3) Fifteen different karyotypes were distinguished with respect to the number and type of these accessory chromosomes among 117 individuals obtained from nine aggregates of this plant. Adding to these, one triploid plant, which did not include any accessory chromosomes, was found.
    4) All the plants obtained from three aggregates had no accessory chromosomes and, therefore, their karyotype was fixed, being 2n. Only one type of accessory chromosome, E, was found in one of the aggregates examined. The remaining aggregates included different types of accessory chromosomes in various combinations both in number and kind.
    5) Mapping of individuals bearing flower buds was made at two localities where an aggregate of this plant was chosen for investigation. Active sexual reproduction was confirmed in one of the two which was the most polymorphic in karyotypic constitution. In another, which included no accessory chromosomes and accordingly revealed no karyotypic variation decline of sexual propagation was inferred.
    Download PDF (1909K)
  • Arun Kumar Sharma, Archana Sharma
    1958 Volume 23 Issue 2 Pages 172-185
    Published: June 05, 1958
    Released on J-STAGE: March 19, 2009
    A thorough study of the karyotypes has been performed on fourteen different species and varieties of Jasminum in order to fill this lacuna in our knowledge of the cytology of this genus. Improved techniques, involving the use of Aesculine, have been standardized for this purpose. The absence of any detailed study on this aspect has been attributed mainly to the limitations of the methods adopted previously.
    A general resemblance has been noted in the chromosome morphology between species of Jasininum, indicating that the genus represents a natural assemblage. The different species and varieties have been found to differ from each other in minute details of the karyotype. This fact has been regarded to suggest the important role played by structural alteration of chromosomes in evolution. As each and every species or variety is characterized by a distinct karyotype, the significance of this study in the identification of species has been emphasized.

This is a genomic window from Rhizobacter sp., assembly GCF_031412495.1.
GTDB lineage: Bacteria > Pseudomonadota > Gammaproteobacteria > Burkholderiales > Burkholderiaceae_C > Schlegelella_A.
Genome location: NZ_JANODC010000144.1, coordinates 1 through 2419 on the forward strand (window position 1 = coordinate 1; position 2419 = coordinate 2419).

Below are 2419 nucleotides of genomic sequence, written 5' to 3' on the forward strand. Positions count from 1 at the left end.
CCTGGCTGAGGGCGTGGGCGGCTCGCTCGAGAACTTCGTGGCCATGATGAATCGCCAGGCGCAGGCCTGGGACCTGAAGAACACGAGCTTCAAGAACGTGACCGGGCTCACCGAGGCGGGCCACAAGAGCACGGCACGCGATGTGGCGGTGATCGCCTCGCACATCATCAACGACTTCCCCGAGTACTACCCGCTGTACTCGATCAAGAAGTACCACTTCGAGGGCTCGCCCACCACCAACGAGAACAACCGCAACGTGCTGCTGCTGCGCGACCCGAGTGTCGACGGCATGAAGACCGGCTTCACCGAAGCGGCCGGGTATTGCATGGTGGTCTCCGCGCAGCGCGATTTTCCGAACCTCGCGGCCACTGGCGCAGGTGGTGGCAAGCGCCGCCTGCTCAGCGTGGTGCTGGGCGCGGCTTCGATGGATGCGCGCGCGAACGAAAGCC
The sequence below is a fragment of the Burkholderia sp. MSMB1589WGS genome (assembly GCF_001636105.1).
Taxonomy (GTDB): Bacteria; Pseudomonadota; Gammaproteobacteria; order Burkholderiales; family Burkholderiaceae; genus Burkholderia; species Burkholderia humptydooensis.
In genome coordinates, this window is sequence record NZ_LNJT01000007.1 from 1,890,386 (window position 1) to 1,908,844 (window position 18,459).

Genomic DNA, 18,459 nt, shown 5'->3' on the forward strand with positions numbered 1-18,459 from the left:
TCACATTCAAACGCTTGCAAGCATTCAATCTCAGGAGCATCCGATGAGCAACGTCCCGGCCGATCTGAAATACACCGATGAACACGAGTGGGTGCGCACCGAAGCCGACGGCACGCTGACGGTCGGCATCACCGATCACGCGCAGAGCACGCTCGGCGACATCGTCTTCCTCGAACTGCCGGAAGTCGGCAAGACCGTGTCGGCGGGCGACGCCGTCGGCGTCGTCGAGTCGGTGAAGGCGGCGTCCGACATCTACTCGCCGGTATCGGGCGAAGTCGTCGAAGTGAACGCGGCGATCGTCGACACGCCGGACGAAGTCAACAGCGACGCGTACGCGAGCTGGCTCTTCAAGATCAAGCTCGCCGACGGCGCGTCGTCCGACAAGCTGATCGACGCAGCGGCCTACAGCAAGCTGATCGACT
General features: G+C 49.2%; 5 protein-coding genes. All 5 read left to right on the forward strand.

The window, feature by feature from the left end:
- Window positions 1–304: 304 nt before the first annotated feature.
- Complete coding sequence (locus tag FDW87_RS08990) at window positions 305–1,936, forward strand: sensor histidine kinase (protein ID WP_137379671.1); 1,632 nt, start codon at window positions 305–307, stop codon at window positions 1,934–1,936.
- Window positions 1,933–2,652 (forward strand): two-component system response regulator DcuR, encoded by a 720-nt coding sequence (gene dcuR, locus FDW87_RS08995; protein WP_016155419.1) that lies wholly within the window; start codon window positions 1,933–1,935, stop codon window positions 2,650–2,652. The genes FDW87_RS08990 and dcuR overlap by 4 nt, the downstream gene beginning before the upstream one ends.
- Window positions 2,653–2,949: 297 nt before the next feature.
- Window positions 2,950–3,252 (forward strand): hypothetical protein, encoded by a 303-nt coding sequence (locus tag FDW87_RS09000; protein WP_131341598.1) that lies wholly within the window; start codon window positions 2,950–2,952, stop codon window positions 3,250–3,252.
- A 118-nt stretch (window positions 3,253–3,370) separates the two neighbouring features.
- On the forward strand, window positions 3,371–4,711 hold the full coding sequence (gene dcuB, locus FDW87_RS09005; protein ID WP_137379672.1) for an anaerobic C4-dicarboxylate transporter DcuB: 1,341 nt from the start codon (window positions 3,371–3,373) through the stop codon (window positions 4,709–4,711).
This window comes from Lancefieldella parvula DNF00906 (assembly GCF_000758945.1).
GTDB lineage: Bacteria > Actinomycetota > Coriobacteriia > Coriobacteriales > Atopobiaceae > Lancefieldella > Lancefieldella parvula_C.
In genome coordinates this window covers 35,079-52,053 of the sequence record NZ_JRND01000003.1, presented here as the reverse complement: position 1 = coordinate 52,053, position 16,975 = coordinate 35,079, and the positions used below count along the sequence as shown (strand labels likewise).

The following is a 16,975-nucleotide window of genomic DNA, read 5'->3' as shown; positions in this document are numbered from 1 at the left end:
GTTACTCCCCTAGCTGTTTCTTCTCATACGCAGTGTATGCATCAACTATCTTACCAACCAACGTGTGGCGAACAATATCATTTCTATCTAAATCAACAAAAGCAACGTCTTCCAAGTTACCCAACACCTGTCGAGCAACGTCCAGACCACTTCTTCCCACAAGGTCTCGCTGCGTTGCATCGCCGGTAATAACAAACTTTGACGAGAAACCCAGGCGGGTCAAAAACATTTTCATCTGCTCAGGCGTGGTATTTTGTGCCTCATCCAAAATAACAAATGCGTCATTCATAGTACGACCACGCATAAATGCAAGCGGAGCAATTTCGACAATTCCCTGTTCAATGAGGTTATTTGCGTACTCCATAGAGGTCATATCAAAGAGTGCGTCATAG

The minor part played by polyploidy and specially, allotetraploidy, before the species concerned lost its capacity for sexual reproduction, has also been pointed out.
    Variation in chromosome complements has been noted in the same somatic tissue containing normal nuclei and, as sexual propagation is mostly ineffective in this genus, the role of such somatic mutations in speciation of this genus through asexual means has been suggested.
    Download PDF (840K)
  • Joseph M. Butros
    1958 Volume 23 Issue 2 Pages 186-192
    Published: June 05, 1958
    Released on J-STAGE: March 19, 2009
    Unfertilized Arbacia eggs were used for a study of viscosity changes under suppressed respiration by the inhibitor sodium azide, or by nitrogen substituted for oxygen in the medium. The width of the clear zone produced by centrifugation of treated and control eggs was taken as an index of the cytoplasmic viscosity. Azide produced a conspicuous rise in viscosity within 15 minutes of treatment. Eggs placed in sea water with Nitrogen substituted for Oxygen took several hours before a similar rise in viscosity took place. When treated eggs from both azide and N2 vessels, were washed and returned to sea water, they regained normal viscosity; they were also fertilizable indicating no permanent change during treatment.